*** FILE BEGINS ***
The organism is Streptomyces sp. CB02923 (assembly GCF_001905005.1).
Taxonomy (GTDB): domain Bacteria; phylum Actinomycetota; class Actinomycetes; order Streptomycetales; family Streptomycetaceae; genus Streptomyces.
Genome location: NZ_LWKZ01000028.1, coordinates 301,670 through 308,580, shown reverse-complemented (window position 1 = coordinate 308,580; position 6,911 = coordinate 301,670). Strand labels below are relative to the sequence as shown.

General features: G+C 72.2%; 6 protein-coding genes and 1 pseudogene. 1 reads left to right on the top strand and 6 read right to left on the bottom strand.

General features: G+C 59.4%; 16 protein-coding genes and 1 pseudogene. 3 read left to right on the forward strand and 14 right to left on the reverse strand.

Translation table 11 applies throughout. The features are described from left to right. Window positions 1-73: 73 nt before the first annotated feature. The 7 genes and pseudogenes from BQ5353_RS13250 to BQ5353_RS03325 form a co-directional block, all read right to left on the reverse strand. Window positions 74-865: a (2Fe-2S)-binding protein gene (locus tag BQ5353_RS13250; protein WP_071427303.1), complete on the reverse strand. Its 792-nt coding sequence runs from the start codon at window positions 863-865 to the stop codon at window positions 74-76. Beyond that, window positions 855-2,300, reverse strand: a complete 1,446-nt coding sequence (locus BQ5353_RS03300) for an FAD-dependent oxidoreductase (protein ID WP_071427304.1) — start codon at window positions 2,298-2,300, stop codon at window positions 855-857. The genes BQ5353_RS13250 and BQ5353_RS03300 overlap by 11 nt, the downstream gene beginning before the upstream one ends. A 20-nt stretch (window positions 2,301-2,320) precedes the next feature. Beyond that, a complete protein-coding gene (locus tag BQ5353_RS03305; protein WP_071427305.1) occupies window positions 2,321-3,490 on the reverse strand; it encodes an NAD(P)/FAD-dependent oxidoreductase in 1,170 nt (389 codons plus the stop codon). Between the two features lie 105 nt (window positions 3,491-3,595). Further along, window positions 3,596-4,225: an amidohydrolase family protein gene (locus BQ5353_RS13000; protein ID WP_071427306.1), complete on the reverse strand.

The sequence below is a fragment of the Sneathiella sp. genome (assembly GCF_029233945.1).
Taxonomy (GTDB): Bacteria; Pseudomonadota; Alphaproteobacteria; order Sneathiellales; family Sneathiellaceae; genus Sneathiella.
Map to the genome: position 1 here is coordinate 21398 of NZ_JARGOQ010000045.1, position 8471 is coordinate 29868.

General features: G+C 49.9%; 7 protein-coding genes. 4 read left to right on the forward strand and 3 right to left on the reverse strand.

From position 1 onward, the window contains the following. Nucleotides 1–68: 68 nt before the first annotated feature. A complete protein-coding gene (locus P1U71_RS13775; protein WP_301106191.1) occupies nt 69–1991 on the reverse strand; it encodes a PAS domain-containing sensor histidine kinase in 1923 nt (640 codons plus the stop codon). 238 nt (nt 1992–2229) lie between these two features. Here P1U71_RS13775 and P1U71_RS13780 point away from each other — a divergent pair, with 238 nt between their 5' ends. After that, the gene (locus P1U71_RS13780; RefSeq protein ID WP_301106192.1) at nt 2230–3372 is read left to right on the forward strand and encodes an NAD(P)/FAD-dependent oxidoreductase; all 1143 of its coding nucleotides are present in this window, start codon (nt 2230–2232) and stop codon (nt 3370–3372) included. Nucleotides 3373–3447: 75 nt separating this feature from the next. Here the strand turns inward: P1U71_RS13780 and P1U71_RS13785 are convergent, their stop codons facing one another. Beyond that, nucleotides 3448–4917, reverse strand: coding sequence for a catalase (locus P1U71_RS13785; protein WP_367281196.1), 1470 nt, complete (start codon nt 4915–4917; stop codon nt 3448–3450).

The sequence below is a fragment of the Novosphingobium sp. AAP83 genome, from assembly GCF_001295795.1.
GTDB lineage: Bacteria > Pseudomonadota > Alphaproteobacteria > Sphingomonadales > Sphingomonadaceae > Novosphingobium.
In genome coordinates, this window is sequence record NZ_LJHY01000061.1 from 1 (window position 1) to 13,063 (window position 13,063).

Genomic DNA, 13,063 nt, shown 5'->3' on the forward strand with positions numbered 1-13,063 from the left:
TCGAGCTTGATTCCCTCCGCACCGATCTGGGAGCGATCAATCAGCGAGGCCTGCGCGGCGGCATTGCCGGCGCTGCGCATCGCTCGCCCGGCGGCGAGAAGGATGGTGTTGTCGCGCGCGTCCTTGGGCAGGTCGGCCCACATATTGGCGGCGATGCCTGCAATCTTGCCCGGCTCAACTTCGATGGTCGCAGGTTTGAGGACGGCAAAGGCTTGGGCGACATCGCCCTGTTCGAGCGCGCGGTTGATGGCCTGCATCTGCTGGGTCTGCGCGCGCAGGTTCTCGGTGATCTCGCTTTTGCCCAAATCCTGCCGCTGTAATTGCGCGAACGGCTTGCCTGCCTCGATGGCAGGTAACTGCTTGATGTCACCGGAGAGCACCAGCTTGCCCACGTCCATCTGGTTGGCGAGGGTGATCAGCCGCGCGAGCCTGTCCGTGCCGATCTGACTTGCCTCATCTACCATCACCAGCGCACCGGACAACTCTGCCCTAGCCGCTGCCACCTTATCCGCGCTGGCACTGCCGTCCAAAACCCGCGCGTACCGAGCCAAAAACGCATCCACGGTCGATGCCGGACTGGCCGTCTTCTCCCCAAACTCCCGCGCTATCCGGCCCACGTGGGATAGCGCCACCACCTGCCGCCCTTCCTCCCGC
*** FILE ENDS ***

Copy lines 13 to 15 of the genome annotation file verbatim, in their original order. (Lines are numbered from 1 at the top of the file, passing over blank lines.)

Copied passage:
GTDB lineage: Bacteria > Pseudomonadota > Alphaproteobacteria > Sphingomonadales > Sphingomonadaceae > Novosphingobium.
In genome coordinates, this window is sequence record NZ_LJHY01000061.1 from 1 (window position 1) to 13,063 (window position 13,063).

Genomic DNA, 13,063 nt, shown 5'->3' on the forward strand with positions numbered 1-13,063 from the left: